Merchants to spread holiday cheer
December 19, 2002
Local retailers are infusing Aspen with the Christmas spirit this weekend in the hopes that yuletide cheer will put residents and visitors into a shopping mood.
On Saturday, Sunday and Monday, carolers will cruise the downtown commercial core, Santa Clauses will stroll though the mall, and free hayrides will tote families through the local winter wonderland.
It’s charm coordinated by the Aspen Retail Merchants Association – merchants who will keep their storefronts open later than usual on the three nights.
The carolers and Santas are all donating their time to making Aspen’s streets full of holiday cheer, and T-Lazy-7 Ranch is donating the hayrides around town.
Although the initial plan for the weekend before Christmas initially included reindeer and roasting chestnuts, Barry Gordon, president of the retailers association, said the other features will still help convince visitors that Aspen can provide a picture-perfect holiday vacation.
“Tourists should have an experience that is unique so that they’ll go back home and tell all their friends and neighbors how wonderful it was in Aspen with hayrides and Santas, and how it was just like a Currier and Ives photo,” Gordon said. “That’s how we build tourism.”
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Bookings for the next two weeks are strong, according to local lodges and travel agents, and Gordon and other retailers hope holiday sales will reflect the strong numbers.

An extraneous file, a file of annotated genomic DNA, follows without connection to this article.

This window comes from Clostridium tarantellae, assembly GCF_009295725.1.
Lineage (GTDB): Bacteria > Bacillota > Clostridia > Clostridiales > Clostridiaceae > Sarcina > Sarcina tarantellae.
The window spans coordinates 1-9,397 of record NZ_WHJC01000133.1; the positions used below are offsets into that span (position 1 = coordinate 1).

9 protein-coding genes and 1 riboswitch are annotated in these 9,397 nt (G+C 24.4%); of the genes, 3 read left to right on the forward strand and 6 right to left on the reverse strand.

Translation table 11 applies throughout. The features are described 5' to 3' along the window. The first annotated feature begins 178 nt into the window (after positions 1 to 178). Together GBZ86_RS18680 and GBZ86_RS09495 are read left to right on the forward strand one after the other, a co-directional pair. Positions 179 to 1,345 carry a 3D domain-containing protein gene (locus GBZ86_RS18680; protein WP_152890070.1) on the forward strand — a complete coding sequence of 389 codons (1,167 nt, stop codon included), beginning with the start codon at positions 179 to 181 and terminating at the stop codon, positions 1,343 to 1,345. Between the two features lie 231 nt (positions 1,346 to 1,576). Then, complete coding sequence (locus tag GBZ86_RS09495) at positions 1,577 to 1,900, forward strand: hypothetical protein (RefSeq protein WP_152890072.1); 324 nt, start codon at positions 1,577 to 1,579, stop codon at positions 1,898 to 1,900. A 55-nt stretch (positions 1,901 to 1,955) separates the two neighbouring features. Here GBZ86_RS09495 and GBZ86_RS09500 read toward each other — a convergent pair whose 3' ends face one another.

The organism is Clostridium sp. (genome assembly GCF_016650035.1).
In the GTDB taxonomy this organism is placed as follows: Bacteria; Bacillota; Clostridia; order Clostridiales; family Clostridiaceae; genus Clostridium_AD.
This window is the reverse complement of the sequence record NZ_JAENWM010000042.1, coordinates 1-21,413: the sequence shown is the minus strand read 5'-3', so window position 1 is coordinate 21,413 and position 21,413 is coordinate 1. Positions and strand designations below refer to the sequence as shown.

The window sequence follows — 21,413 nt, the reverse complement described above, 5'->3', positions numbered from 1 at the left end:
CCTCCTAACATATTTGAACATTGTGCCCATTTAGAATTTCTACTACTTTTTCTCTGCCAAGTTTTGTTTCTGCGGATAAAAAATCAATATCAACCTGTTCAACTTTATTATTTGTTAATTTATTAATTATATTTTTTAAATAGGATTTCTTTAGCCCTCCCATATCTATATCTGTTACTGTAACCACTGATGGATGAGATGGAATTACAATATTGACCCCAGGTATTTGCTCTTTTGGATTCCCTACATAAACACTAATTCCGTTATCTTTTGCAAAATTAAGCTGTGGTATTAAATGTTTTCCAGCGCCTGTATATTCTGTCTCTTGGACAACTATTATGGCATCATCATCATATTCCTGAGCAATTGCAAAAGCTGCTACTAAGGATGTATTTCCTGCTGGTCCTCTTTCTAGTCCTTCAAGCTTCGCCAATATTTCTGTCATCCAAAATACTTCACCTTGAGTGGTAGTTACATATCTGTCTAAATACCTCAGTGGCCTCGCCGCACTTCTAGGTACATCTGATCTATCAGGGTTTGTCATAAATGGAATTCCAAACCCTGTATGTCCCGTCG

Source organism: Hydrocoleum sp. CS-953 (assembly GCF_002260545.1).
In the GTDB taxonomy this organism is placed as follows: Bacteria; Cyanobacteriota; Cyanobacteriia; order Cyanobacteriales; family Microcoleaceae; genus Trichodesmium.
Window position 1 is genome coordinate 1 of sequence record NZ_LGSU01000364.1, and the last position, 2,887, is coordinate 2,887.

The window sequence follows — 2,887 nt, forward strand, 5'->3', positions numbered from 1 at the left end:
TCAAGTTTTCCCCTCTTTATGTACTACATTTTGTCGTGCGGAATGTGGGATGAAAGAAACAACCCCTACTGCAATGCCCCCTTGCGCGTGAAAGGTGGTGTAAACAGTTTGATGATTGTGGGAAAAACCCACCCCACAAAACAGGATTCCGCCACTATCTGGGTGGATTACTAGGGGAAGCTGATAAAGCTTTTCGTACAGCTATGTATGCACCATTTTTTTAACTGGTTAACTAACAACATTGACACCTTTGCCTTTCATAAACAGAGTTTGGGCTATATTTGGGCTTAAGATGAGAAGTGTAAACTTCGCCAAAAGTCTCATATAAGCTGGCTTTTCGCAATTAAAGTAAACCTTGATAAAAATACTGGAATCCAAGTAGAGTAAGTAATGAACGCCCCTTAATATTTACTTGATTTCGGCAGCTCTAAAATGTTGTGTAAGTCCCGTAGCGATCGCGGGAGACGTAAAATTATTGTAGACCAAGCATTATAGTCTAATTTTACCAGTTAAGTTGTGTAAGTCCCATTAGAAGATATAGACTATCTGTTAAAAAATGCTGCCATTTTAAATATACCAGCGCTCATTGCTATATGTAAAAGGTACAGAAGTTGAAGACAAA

“I think it’s a great idea, and obviously the snow helps more than anything because it gets everyone in a festive spirit,” said Rick Schultz, co-owner of Stars Memorabilia on Cooper Avenue. “People come here for the charm of Aspen, otherwise they’d stay home in New Jersey or wherever. I think the word is ‘charm’ – it brings out the emotions of what Christmas is, and what it was when we were young.”
Schultz already keeps Stars open later on weekend nights, when he says he benefits from the business of after-dinner strollers. The Aspen Retail Merchants Association has held two previous nights when they’ve stayed open later than usual, and found the venture to be successful.
“We’re doing this for the town, and we’re all in this together,” Schultz said. “Normally when we’re open until 9 or 10 p.m. on weekends, most of our block is shut down, and people don’t walk down the street when they see stores that aren’t open. But just having your door open is enough to make people want to come in and look around.
“It’ll be nice to have other stores open for business later than usual this weekend.”